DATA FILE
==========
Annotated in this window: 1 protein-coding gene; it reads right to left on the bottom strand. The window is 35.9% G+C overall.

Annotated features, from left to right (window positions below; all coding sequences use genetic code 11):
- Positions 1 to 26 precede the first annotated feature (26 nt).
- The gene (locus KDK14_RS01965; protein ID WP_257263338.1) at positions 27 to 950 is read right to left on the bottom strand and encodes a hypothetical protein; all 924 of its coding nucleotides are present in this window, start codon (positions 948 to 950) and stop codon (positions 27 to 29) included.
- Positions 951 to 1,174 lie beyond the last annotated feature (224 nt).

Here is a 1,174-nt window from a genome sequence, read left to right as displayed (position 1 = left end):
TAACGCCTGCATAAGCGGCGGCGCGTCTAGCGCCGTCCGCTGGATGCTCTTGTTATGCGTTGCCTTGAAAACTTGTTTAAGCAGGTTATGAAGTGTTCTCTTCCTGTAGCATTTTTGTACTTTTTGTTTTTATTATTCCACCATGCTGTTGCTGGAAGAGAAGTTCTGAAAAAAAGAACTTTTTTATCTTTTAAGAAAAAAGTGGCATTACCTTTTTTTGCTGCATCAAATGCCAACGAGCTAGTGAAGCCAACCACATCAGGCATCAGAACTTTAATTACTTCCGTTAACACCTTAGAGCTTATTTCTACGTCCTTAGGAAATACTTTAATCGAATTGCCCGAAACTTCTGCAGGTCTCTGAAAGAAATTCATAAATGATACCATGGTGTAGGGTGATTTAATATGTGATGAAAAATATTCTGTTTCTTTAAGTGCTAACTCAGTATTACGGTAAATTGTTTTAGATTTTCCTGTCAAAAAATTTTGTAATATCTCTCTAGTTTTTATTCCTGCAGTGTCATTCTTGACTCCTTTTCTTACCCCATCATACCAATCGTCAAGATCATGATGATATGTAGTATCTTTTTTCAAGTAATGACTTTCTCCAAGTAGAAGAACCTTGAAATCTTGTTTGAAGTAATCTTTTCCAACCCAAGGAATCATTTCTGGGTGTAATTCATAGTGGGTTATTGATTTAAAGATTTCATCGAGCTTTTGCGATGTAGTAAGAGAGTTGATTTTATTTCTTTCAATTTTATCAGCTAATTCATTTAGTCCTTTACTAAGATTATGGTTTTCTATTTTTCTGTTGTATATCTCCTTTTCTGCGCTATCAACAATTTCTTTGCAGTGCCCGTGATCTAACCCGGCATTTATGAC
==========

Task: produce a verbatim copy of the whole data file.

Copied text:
Annotated in this window: 1 protein-coding gene; it reads right to left on the bottom strand. The window is 35.9% G+C overall.

Annotated features, from left to right (window positions below; all coding sequences use genetic code 11):
- Positions 1 to 26 precede the first annotated feature (26 nt).
- The gene (locus KDK14_RS01965; protein ID WP_257263338.1) at positions 27 to 950 is read right to left on the bottom strand and encodes a hypothetical protein; all 924 of its coding nucleotides are present in this window, start codon (positions 948 to 950) and stop codon (positions 27 to 29) included.
- Positions 951 to 1,174 lie beyond the last annotated feature (224 nt).

Here is a 1,174-nt window from a genome sequence, read left to right as displayed (position 1 = left end):
TAACGCCTGCATAAGCGGCGGCGCGTCTAGCGCCGTCCGCTGGATGCTCTTGTTATGCGTTGCCTTGAAAACTTGTTTAAGCAGGTTATGAAGTGTTCTCTTCCTGTAGCATTTTTGTACTTTTTGTTTTTATTATTCCACCATGCTGTTGCTGGAAGAGAAGTTCTGAAAAAAAGAACTTTTTTATCTTTTAAGAAAAAAGTGGCATTACCTTTTTTTGCTGCATCAAATGCCAACGAGCTAGTGAAGCCAACCACATCAGGCATCAGAACTTTAATTACTTCCGTTAACACCTTAGAGCTTATTTCTACGTCCTTAGGAAATACTTTAATCGAATTGCCCGAAACTTCTGCAGGTCTCTGAAAGAAATTCATAAATGATACCATGGTGTAGGGTGATTTAATATGTGATGAAAAATATTCTGTTTCTTTAAGTGCTAACTCAGTATTACGGTAAATTGTTTTAGATTTTCCTGTCAAAAAATTTTGTAATATCTCTCTAGTTTTTATTCCTGCAGTGTCATTCTTGACTCCTTTTCTTACCCCATCATACCAATCGTCAAGATCATGATGATATGTAGTATCTTTTTTCAAGTAATGACTTTCTCCAAGTAGAAGAACCTTGAAATCTTGTTTGAAGTAATCTTTTCCAACCCAAGGAATCATTTCTGGGTGTAATTCATAGTGGGTTATTGATTTAAAGATTTCATCGAGCTTTTGCGATGTAGTAAGAGAGTTGATTTTATTTCTTTCAATTTTATCAGCTAATTCATTTAGTCCTTTACTAAGATTATGGTTTTCTATTTTTCTGTTGTATATCTCCTTTTCTGCGCTATCAACAATTTCTTTGCAGTGCCCGTGATCTAACCCGGCATTTATGAC